I actually found Rob’s very brief and to the core description of Pauls songwriting process about as accurate and concise as any I’ve ever read. Hey, you won’t find any bigger Paul fan than me (well, mayb Drew – but I’m beyond convinced by now that Drew is either one of Paul’s daughters or some kind of agent/PR for MPL ) and I see zero negative connotation in Rob’s description. The negative feelings come from perceived slights and the insecurity of Paul’s fans as to his songwriting prowess, which should be beyond doubt by now; the man is a genius and genius isn’t strong enough but there is no better word.

    I’m prob late to this but there’s my 2¢

    • Nancy Carr wrote:

      Craig, I read Rob’s description as somewhat negative in the same way I would read a description of Lennon’s songwriting as negative if it said something like this: “John focuses on himself and name-checks people because he is unable or unwilling to write about anyone else.”
      There’s truth in that statement, and Lennon admitted as much. What bothers me is the way such a statement takes what makes Lennon’s songwriting powerful–its confessional sincereity– and presents it as a weakness.
      I will plead guilty to bristling when I think people are criticizing McCartney’s songwriting unfairly, partly because that really was the critical line for so long (see Christgau, Landau, Norman, et. al.). And as that recent New Yorker piece by Ben Greenman about McCartney’s “generic genius” showed, this view is definitely not dead.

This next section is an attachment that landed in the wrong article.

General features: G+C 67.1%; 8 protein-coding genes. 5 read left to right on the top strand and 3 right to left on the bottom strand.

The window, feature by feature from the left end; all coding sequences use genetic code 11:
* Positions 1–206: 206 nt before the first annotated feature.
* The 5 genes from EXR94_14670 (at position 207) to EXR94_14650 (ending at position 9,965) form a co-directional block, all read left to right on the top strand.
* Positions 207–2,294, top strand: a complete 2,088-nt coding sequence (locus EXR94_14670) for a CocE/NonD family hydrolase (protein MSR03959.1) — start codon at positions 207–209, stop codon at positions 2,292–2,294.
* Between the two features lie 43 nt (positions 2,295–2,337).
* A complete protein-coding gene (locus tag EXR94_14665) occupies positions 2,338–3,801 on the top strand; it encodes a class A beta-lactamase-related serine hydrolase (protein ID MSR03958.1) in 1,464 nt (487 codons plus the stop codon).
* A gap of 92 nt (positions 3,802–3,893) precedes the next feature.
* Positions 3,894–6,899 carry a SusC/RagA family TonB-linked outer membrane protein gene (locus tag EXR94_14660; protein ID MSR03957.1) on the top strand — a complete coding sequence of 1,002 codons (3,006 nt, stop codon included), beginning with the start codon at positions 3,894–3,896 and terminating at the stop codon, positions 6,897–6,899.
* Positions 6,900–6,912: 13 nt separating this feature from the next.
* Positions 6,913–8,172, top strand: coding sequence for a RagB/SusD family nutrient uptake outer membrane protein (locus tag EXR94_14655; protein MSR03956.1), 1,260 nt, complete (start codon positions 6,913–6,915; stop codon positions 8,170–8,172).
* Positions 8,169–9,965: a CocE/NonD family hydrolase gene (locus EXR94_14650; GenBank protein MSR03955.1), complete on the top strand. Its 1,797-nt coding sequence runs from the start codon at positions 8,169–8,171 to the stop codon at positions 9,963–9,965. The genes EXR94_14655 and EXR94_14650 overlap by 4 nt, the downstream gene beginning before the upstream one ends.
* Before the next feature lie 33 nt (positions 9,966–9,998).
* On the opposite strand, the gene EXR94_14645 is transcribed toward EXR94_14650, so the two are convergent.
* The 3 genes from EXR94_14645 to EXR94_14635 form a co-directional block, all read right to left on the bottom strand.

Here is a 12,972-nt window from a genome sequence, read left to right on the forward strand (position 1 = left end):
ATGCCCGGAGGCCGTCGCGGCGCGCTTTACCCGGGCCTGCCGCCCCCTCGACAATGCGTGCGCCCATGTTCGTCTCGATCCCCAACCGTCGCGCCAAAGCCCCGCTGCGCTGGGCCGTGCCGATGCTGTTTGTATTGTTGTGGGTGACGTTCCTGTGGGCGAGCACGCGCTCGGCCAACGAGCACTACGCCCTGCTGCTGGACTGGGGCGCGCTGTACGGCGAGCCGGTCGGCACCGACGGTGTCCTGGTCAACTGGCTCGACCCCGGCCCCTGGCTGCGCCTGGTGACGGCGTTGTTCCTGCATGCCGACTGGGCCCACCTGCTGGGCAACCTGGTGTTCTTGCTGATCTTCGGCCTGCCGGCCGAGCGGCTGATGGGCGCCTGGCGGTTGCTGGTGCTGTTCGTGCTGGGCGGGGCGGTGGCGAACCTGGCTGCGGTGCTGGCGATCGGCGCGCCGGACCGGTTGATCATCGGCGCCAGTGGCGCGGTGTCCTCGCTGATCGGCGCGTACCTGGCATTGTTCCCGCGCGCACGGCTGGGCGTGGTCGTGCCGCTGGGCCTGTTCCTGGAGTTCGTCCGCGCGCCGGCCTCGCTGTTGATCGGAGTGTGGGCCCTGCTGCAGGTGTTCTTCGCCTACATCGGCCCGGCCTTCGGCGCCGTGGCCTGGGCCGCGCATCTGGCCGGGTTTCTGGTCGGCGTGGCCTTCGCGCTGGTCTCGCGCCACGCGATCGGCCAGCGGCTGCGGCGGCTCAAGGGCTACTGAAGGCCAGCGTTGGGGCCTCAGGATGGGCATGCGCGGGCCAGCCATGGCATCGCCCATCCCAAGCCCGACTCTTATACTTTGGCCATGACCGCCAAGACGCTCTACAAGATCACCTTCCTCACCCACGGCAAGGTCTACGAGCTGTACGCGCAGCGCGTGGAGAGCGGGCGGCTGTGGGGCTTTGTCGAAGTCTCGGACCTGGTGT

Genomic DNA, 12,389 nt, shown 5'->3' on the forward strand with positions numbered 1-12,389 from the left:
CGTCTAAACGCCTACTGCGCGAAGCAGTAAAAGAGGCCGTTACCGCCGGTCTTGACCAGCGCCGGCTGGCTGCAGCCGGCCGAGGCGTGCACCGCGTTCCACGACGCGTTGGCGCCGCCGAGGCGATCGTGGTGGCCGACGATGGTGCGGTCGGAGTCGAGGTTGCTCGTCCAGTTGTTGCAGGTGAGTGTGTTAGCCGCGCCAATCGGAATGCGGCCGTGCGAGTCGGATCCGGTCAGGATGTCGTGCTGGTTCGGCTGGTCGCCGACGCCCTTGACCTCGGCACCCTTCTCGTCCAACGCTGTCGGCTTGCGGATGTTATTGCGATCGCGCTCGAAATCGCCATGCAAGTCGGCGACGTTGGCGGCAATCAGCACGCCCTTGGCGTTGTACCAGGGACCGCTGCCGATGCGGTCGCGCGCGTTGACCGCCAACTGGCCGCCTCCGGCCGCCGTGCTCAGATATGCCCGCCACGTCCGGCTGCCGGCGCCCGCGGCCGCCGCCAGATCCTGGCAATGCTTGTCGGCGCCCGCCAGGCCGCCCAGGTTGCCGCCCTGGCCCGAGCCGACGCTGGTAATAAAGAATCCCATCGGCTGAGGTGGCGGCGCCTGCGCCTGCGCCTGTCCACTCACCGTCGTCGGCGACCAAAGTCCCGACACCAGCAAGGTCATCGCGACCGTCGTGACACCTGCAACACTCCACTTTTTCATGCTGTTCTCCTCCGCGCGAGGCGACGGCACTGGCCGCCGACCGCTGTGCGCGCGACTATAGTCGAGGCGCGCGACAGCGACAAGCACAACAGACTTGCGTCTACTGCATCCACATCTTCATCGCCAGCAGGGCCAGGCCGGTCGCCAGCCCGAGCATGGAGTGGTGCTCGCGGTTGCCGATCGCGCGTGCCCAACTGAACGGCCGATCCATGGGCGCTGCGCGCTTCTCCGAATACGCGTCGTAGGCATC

11. Craig wrote:

    Per request from MG, here is my LIB riff from another post:

    Michael, be prepared to wait a long time and I mean LONG time for someone to come on here and defend LIB. I can remember when I was just starting to get really into the beatles in high school and I came across a LIB VHS in my uncles basement while checking out his old records and I was super excited. You mean the beatles made a movie that’s not black and white that doesn’t take place on a bus or a beach or in Pepperland but was just them playing some of their later songs while looking awesome? is what I said to myself as I looked at the cover and read the back. This is before I knew anything. I was excited. Afterwards I was crestfallen. That movie can suck the joy and life out of anyone. Instead of blasting metal rock at Gitmo to detainees they should just force them to watch LIB on a loop and I’ve no doubt prisoners would spill their knowledge after 1 viewing.
    Now, the concert at the end has some of my all time favorite moments in the groups repertoire. This gets very nerdy beatley but there’s a point during 909 when John and Paul catch eyes for the briefest of seconds and both smile at each other in a very knowing and understanding way. This was a song they had been playing together since they were 17 and that look to me says that after all those years not only did they still enjoy playing together (sometimes) but that they finally nailed that song down and the satisfaction was evident. There is joy on that rooftop if you look for it.
    Wow I just went on such a random tangent that I think I ended up disproving my initial theory and defended LIB!
    Reply

  12. Drew wrote:

    Thanks, Craig, for being so respectful of someone else’s opinion that you accuse them of being a PR flack. Nice. And no, I don’t work for Paul. I just think this idea that he doesn’t reveal himself in his lyrics is garbage.

    • Velvet Hand wrote:

      Hey, I don’t work for the Harrison Estate either and NONETHELESS think that Extra Texture is a great album! :-) OK, that was my last contribution on that topic.